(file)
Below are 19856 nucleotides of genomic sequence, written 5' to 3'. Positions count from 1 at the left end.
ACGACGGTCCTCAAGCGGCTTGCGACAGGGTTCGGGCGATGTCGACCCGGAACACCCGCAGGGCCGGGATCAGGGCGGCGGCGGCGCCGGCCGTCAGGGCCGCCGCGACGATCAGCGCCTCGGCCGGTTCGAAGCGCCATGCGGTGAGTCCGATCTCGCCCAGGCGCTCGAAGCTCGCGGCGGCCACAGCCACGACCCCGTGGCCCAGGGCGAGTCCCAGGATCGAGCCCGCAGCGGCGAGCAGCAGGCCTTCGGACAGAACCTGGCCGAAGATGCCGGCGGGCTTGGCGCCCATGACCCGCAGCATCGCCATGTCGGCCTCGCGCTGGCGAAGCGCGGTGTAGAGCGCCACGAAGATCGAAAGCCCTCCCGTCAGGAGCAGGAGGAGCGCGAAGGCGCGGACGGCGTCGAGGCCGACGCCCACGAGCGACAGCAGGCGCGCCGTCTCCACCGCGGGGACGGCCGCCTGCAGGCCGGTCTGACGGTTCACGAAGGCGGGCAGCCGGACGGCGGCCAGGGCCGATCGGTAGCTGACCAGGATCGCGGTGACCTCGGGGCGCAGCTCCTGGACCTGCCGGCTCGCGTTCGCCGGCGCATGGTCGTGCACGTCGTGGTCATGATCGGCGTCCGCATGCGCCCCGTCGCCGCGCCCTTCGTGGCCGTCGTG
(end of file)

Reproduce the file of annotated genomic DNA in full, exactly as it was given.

Below are 19856 nucleotides of genomic sequence, written 5' to 3'. Positions count from 1 at the left end.
ACGACGGTCCTCAAGCGGCTTGCGACAGGGTTCGGGCGATGTCGACCCGGAACACCCGCAGGGCCGGGATCAGGGCGGCGGCGGCGCCGGCCGTCAGGGCCGCCGCGACGATCAGCGCCTCGGCCGGTTCGAAGCGCCATGCGGTGAGTCCGATCTCGCCCAGGCGCTCGAAGCTCGCGGCGGCCACAGCCACGACCCCGTGGCCCAGGGCGAGTCCCAGGATCGAGCCCGCAGCGGCGAGCAGCAGGCCTTCGGACAGAACCTGGCCGAAGATGCCGGCGGGCTTGGCGCCCATGACCCGCAGCATCGCCATGTCGGCCTCGCGCTGGCGAAGCGCGGTGTAGAGCGCCACGAAGATCGAAAGCCCTCCCGTCAGGAGCAGGAGGAGCGCGAAGGCGCGGACGGCGTCGAGGCCGACGCCCACGAGCGACAGCAGGCGCGCCGTCTCCACCGCGGGGACGGCCGCCTGCAGGCCGGTCTGACGGTTCACGAAGGCGGGCAGCCGGACGGCGGCCAGGGCCGATCGGTAGCTGACCAGGATCGCGGTGACCTCGGGGCGCAGCTCCTGGACCTGCCGGCTCGCGTTCGCCGGCGCATGGTCGTGCACGTCGTGGTCATGATCGGCGTCCGCATGCGCCCCGTCGCCGCGCCCTTCGTGGCCGTCGTG